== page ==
The best of EcoWatch, right in your inbox. Sign up for our email newsletter!
And the Cheapest Electricity in America Is … Solar
A Nevada utility and a solar developer have just struck a deal for solar electricity at a price that stands out compared not just to other solar deals, but also to just about any other option for new electricity. Here’s what it and other recent deals say about the future of solar.
Bloomberg’s story on the Nevada deal opens with this (emphasis added):
Warren Buffet’s Nevada utility has lined up what may be the cheapest electricity in the U.S., and it’s from a solar farm.
“Cheapest” and “solar” aren’t words some folks might expect to see together in something coming out of a financial outfit like Bloomberg. But folks who have been paying attention to solar’s incredible recent price drops in recent years know that the times they are a-changin’.
Best deal in town NV Energy, part of Buffet’s Berkshire Hathaway company, is buying output from a project being developed by solar photovoltaic (PV) manufacturer First Solar at a price of 3.87 cents per kilowatt-hour (kWh). That’s probably a lower price than you’d get from just about any other source out there, except for wind or energy efficiency.
No doubt about it: this power purchase agreement (PPA) is a deal. A utility analyst at Bloomberg says it’s “probably the cheapest PPA I’ve ever seen in the U.S.” Note the lack of qualifiers: no “solar,” no “renewable energy.” Just “cheapest.”
And it’s clear that this deal, for 100 megawatts (enough for more than 15,000 households’ worth of electricity), isn’t a one-off. It’s part of a suite of recent deals that testify to how far solar prices have dropped:
- Another 100-megawatt NV Energy agreement in the same utility proposal, involving a project developed by PV manufacturer SunPower, came in at 4.6 cents/kWh.
- Just a week earlier, Austin Energy signed a deal for solar at under 4 cents/kWh.
On the solar resource issue, you can remind the naysayers that solar is actually much more widespread than they might think. Some might dismiss these deals by pointing to the sunniness of the states in question or the incentives (federal or state) that are buying down the cost. Don’t let ‘em.
On incentives, you can invite them to do the math on what it would cost even without the federal tax credit, for example (still under 6 cents for the lowest-cost ones). And have them look to see what solar is achieving elsewhere—5.85 cents/kWh in Dubai, for example. Or just get them to do the math on what fossil fuels like coal really cost.
Keep making it happen
And, while the sun might not be getting brighter, the future of solar certainly is. Costs for large-scale solar projects dropped by 7 percent last year, and are down by way more than half since 2009.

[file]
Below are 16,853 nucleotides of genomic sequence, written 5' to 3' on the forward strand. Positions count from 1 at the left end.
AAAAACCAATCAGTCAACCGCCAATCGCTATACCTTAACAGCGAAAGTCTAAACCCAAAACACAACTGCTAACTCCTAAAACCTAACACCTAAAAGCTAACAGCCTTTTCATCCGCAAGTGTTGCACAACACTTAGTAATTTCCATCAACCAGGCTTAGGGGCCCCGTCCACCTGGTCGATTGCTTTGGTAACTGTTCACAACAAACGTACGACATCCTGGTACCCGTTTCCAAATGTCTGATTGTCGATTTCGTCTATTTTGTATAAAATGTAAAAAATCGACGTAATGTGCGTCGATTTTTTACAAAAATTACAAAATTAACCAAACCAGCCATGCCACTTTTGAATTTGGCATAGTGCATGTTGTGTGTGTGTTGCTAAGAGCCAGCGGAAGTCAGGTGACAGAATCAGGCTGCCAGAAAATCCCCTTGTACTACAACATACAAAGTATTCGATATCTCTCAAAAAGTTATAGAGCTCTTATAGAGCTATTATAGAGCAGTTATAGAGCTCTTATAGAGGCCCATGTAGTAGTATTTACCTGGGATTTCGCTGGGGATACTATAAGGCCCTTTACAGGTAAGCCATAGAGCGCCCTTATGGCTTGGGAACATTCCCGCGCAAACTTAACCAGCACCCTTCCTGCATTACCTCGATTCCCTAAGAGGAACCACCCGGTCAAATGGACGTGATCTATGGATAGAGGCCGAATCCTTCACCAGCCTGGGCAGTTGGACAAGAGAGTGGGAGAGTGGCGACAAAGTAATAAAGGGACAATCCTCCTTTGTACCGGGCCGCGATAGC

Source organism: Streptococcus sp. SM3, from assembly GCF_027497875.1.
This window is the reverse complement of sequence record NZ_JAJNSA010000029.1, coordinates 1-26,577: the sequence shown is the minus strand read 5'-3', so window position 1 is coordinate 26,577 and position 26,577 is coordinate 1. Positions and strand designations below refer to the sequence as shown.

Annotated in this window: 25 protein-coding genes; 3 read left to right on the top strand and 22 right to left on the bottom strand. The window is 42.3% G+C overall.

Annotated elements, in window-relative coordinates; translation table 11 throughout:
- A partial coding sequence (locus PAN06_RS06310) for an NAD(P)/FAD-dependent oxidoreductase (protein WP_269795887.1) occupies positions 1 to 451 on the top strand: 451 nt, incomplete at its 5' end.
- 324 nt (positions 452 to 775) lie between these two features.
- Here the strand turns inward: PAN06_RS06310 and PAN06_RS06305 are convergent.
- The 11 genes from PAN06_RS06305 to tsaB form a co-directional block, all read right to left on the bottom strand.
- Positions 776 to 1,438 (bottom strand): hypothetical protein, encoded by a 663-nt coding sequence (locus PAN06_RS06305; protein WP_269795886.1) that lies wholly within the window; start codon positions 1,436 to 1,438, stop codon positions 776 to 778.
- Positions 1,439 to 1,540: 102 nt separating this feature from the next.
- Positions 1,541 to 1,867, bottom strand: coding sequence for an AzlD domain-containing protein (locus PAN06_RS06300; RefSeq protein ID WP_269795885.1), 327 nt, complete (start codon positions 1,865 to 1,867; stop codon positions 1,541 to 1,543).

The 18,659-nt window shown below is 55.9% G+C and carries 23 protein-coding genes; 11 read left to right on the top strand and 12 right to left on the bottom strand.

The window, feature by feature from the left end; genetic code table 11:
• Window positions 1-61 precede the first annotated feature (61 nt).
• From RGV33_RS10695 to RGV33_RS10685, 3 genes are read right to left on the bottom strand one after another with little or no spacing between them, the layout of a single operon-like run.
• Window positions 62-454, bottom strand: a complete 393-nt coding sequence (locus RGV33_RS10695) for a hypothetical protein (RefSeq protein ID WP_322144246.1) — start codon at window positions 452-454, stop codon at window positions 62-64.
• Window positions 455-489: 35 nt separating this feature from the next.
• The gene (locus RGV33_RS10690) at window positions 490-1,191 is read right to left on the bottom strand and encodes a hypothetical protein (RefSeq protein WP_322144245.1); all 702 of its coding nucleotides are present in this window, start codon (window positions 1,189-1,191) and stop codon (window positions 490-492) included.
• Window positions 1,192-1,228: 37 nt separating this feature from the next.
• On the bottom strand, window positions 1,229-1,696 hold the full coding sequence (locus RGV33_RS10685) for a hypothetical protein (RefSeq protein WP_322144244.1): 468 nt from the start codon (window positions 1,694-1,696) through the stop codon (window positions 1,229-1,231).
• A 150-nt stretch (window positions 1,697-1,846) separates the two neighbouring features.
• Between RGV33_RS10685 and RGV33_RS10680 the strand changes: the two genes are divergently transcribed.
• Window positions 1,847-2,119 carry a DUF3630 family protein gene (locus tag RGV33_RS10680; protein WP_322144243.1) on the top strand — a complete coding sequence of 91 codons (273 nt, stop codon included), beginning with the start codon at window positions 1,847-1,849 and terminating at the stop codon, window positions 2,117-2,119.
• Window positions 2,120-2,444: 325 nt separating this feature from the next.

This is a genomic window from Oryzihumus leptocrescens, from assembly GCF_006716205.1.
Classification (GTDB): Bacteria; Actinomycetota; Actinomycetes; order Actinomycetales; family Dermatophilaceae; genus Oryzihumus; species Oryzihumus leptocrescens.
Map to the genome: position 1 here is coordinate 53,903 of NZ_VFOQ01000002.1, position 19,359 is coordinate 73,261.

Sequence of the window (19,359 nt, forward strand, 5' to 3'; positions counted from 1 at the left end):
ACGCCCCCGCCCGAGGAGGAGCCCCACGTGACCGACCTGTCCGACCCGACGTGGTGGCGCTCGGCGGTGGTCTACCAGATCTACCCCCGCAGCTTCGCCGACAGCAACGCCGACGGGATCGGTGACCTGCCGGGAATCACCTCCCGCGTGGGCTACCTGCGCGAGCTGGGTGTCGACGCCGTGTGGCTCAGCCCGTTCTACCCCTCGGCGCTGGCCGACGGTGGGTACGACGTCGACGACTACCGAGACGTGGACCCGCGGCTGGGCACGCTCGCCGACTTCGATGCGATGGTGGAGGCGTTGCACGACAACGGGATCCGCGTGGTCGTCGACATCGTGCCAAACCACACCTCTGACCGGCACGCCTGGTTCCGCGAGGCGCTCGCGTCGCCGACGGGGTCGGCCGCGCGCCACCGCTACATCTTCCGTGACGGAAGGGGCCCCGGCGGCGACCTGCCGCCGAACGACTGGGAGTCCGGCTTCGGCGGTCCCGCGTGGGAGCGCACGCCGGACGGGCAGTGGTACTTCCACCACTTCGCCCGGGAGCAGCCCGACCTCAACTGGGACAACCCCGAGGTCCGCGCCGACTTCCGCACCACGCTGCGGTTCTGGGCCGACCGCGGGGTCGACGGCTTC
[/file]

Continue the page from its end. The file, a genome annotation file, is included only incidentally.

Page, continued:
Even more importantly, maybe, is the fact that a big chunk of cost reductions depend not on dropping the costs of solar panels (which are way down already), but on building up local capacity to install (or approve) such systems. That build-up comes only with experience and installations. That price trajectory could lead some to think about waiting till prices come down even more, but that would be a mistake. Solar may keep getting better, but it’s a good deal now, and even more drops in costs aren’t guaranteed. (Neither is the future of the very successful federal tax credit.)
We also need utility leaders to keep signing the contracts that keep getting us to ever-greater scales and ever-lower prices. These contracts are a driving force for the fierce competition in the solar industry.
So go forth—sign, build, thrive. And then repeat, repeat, repeat.
YOU MIGHT ALSO LIKE
EcoWatch Daily Newsletter
By Brian Barth
Late fall, after the last crops have been harvested, is a time to rest and reflect on the successes and challenges of the gardening year. But for those whose need to putter around in the garden doesn't end when cold weather comes, there's surely a few lingering chores. Get them done now and you'll be ahead of the game in spring.
By Bailey Hopp
If you had to choose a diamond for your engagement ring from below or above the ground, which would you pick … and why would you pick it? This is the main question consumers are facing when picking out their diamond engagement ring today. With a dramatic increase in demand for conflict-free lab-grown diamonds, the diamond industry is shifting right before our eyes.
(R) The measles virus pictured under a microscope. PHIL / CDC
The Pacific Island nation of Samoa declared a state of emergency this week, closed all of its schools and limited the number of public gatherings allowed after a measles outbreak has swept across the country of just 200,000 people, according to Reuters.
By Alison Cagle
Rising above the Arizona desert, the Santa Rita Mountains cradle 10,000 years of Indigenous history. The Tohono O'odham Nation, Pascua Yaqui Tribe, and Hopi Tribe, among numerous other tribes, have worshipped, foraged, hunted and laid their ancestors to rest in the mountains for generations.
Native Americans are disproportionately without access to clean water, according to a new report, "Closing the Water Access Gap in the United States: A National Action Plan," to be released this afternoon, which shows that more than two million Americans do not have access to access to running water, indoor plumbing or wastewater services.
By Nanticha Ocharoenchai
In the Czech Republic, horses have become the knights in shining armor. A study published in the Journal for Nature Conservation suggests that returning feral horses to grasslands in Podyjí National Park could help boost the numbers of several threatened butterfly species.